Continued abuse of any drug could easily have lasting impacts on your body and health. Heroin is no different. Furthermore, heroin’s highly addictive nature makes it even more dangerous. Continued use of the drug will create several long-lasting psychological and physical complications. By learning the long-term side effects of heroin and how heroin addiction treatment, such as the intensive outpatient program offered at The District Recovery Community, can help individuals can get the support they need to heal.
How Does Heroin Addiction Develop?
Heroin’s addictive nature stems from the rapid increase of dependency and tolerance levels, and the painful withdrawal symptoms someone experiences after the drug wears off. When someone takes heroin, they experience intense euphoria and even pain relief. However, these feelings fade quickly, ushering in other effects like extreme drowsiness, itching, and slurred speech, among others.
The drastic contrast leads a person to abuse drugs to feel the intense euphoria they felt earlier. Over a brief period, the brain develops a high tolerance to heroin. This forces the person to take higher doses to achieve the euphoria they are after. The brain continues to builds tolerance as you take more drugs, leading you to increase the dose regularly. Some people might take heroin along with other substances to recapture the feeling.
What Are The Long-Term Side Effects Of Heroin?
The more prolonged your heroin use becomes, the more dependent on the drug your body and brain get. Increased dependence eventually leads to significant long-term effects on your mind and body. The lifestyle many develop due to their substance abuse disorders puts them at further risk for developing other life-threatening illnesses and infections.
One of the most significant long-term side effects of heroin is heart disease. Addiction to heroin can affect how your heart functions, eventually leading to pulmonary complications and even heart failure. Those who have a family history of heart disease tend to be more prone to developing heart-related complications.
Because of the additional strain the drug puts on your kidney’s functionality, prolonged use also affects your kidneys. This not only leads to kidney disease but also increases the risk of developing additional life-threatening illnesses.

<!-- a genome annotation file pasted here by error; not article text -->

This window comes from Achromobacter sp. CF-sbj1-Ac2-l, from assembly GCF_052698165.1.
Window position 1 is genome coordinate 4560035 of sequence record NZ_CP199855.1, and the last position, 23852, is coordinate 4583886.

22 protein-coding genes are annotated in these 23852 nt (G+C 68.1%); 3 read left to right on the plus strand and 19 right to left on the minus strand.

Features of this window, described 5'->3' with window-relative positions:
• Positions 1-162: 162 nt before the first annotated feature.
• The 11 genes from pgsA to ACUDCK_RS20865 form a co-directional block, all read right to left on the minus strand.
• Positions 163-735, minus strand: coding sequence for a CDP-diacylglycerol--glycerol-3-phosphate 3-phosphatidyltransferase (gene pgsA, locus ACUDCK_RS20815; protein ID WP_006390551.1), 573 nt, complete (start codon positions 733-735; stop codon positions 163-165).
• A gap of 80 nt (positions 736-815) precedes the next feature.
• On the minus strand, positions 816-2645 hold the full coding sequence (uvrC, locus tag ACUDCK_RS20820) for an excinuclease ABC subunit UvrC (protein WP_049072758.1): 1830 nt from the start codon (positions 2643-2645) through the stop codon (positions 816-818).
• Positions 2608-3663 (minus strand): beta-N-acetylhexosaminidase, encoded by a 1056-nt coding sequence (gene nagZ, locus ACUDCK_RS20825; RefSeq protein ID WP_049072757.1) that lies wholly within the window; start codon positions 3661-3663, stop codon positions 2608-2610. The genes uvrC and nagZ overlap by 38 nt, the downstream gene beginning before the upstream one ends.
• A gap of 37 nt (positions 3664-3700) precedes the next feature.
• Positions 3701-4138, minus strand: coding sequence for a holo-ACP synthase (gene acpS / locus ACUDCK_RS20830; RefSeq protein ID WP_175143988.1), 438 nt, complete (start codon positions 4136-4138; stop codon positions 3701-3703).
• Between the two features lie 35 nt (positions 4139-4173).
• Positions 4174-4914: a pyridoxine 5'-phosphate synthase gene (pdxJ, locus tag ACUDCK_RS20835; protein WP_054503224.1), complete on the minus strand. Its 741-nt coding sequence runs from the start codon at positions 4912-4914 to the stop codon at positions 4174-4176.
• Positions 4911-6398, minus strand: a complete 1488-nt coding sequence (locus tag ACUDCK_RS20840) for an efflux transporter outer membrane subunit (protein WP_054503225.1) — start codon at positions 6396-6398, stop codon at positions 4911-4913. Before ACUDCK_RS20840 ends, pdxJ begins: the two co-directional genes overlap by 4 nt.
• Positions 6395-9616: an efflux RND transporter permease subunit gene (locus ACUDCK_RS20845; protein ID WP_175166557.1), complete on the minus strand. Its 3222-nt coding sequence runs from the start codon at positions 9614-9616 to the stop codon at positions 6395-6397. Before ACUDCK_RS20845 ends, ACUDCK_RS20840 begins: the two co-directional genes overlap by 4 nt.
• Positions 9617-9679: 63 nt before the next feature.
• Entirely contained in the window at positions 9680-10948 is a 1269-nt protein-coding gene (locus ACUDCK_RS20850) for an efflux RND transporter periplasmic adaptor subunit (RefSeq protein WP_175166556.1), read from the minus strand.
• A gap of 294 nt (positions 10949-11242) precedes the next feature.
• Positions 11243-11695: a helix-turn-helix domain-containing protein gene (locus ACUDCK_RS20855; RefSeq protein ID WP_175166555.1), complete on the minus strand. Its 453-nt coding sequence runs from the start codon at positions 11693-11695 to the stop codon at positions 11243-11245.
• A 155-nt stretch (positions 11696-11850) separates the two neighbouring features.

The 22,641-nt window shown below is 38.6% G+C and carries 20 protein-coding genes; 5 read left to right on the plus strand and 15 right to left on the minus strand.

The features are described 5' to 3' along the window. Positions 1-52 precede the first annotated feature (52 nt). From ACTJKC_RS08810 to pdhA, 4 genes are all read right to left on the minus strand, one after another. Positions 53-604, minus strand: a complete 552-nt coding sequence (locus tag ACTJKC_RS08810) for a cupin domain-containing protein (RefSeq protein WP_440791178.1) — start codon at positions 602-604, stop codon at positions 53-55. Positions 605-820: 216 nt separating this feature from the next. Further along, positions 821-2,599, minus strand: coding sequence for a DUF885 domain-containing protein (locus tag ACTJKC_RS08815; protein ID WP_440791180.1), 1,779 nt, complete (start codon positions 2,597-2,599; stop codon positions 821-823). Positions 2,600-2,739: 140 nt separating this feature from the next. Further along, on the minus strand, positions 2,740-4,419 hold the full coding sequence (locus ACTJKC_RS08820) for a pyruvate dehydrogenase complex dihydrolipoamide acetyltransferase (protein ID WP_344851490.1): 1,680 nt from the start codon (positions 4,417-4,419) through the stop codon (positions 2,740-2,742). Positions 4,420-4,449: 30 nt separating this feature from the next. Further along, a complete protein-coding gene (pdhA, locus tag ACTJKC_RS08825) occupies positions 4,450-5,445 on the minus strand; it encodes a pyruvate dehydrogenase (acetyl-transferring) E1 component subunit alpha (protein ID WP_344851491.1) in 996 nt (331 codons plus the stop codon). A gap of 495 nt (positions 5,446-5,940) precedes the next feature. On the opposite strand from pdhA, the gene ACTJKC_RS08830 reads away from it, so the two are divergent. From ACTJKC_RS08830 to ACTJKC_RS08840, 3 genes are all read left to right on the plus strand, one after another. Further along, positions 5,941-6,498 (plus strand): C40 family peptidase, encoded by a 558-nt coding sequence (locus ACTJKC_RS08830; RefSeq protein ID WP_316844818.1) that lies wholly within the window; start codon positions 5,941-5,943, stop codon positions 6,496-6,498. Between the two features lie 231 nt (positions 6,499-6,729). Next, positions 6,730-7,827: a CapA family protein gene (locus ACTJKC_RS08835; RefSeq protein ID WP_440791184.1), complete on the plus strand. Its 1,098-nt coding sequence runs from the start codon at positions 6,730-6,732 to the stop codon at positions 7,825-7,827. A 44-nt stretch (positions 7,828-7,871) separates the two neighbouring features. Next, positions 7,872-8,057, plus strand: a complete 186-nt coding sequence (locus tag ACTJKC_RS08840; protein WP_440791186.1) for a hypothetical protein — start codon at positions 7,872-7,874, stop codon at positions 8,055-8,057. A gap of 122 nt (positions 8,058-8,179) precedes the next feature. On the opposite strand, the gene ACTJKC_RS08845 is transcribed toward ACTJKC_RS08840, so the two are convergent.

Heroin being injected into the body poses additional long-term health risks. If you happen to share a needle with someone with contaminated blood, you can get affected as well. This leads to the spread of HIV, hepatitis B, or hepatitis C, which interferes with your body’s ability to eliminate toxic waste and metabolize nutrients.
Pneumonia And TB
Combining an unhealthy lifestyle and a weakened immune system creates a breeding ground for viral infections and illnesses such as tuberculosis and pneumonia. Heroin suppresses your coughing impulse. Coughing clears mucus, harmful organisms, and debris from your lungs. When you can’t effectively clear your lungs, bacterial and viral infections easily develop. If left unchecked, this could lead to severe cases of lung disease.
Due to the unregulated nature of the drug, the potency and purity of each batch you take greatly vary. If injected directly into your bloodstream, the drug rapidly slows down the central nervous system, which affects your breathing, circulation, and blood pressure. This drastic drop puts you at risk of overdose regardless of how long you’ve been using the drug.
Seeking Addiction Treatment at District Recovery Community
Long-term side effects of heroin can be felt in every aspect of a person’s life, negatively impacting not only their health but their career, finances, and relationships. At The District Recovery Community, we offer various addiction treatments such as:
- Medication-assisted treatment
- Cognitive-behavioral therapy
- Drug detox programs
- Gender-specific rehab
Early treatment is crucial in avoiding the long-term side effects of heroin use. At The District Recovery Community, we have a residential treatment and intensive outpatient program that includes treatment methods tailor-made to your needs. Reach out to District Recovery Community at 844.287.8506 and get the help you need today.